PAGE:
Under the Ontario Mental Health Act, a patient may apply to have a Consent and Capacity Board (CCB) hearing if they disagree with their involuntary status. In Ontario, the CCB operates as an adjudicative tribunal created under the Health Care Consent Act of 1996. A CCB hearing decision is usually formed by a panel of three to five members with at least one psychiatrist, one lawyer, and one public member. The CCB conducts hearings under several provincial legislative acts; however, one of the most common applications before the CCB is to determine whether a patient who is detained involuntarily should have their decision upheld or rescinded.9 If this were to be so, and a patient wishes to challenge their involuntary status, literature describes that ~18% of involuntary detentions are rescinded following a CCB hearing.10 However, the literature does not describe a numerical value for those rescinded primarily due to completion errors and therefore not an accurate reflection of the technical aspect of applying a form under the Mental Health Act.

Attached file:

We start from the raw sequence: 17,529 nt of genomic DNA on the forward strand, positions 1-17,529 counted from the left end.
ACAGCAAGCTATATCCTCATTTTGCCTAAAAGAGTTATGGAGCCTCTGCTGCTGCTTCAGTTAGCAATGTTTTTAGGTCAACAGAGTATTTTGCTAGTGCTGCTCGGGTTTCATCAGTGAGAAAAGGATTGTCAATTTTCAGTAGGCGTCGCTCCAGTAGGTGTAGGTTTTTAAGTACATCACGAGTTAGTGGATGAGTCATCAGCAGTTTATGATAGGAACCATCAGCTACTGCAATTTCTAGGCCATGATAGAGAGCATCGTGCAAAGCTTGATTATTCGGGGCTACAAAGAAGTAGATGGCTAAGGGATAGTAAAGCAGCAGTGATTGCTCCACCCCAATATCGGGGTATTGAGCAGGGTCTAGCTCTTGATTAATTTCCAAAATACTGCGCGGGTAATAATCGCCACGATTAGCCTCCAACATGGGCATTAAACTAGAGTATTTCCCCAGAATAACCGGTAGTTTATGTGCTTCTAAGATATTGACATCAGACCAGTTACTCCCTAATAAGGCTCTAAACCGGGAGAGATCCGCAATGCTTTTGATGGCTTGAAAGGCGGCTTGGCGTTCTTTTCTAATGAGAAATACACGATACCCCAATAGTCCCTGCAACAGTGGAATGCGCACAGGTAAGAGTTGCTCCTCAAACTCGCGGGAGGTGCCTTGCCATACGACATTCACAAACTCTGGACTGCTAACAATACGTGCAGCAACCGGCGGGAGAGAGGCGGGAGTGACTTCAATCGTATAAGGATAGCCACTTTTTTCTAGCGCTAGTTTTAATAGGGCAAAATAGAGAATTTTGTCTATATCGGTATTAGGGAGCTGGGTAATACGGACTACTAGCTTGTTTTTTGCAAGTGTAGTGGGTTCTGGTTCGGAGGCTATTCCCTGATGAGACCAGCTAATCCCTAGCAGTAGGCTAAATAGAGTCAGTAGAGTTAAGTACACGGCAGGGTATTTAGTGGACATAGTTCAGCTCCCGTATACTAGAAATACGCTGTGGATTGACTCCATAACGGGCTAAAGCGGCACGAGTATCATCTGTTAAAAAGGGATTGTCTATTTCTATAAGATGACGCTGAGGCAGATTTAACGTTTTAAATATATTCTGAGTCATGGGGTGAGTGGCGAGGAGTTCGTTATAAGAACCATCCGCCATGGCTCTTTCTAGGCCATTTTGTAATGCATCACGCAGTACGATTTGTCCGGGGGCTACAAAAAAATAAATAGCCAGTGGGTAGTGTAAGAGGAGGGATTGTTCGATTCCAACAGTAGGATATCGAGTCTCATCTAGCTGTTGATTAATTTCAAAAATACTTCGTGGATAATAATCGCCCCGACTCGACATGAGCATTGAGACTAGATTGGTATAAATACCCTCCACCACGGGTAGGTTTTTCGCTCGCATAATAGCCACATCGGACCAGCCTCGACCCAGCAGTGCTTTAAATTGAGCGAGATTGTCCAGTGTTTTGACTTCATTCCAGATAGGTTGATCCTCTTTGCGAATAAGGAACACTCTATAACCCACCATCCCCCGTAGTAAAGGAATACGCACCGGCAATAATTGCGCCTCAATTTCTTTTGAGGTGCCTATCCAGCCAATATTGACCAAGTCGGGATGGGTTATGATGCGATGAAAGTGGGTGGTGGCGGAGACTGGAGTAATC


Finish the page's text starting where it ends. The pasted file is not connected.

With a detailed analysis of errors in Ontario Mental Health Act documentation at our local hospital, medical education can be modified to target a reduction in common errors. Several committees exist within the structure of the hospital system to improve and audit quality and safety issues with regard to patients, staff, and visitors, and it is the responsibility of these programs and physicians alike to identify barriers and improvement strategies. As well, there are ample education committees and time available to address these issues within the hospital setting, and specifically, introducing a process/checklist that ensures documentation is checked when one of these forms is completed is essential. This may be designated to nursing staff/unit aides who often notify the advisor of patient’s rights. This audit cycle will be repeated following the above intervention to determine whether this change leads to better documentation. Bringing clinical audit information to any health care setting is only meant to improve the environment for both patients and health care providers, and it has been known that we all are continued learners, despite our profession.


The authors report no conflicts of interest in this work.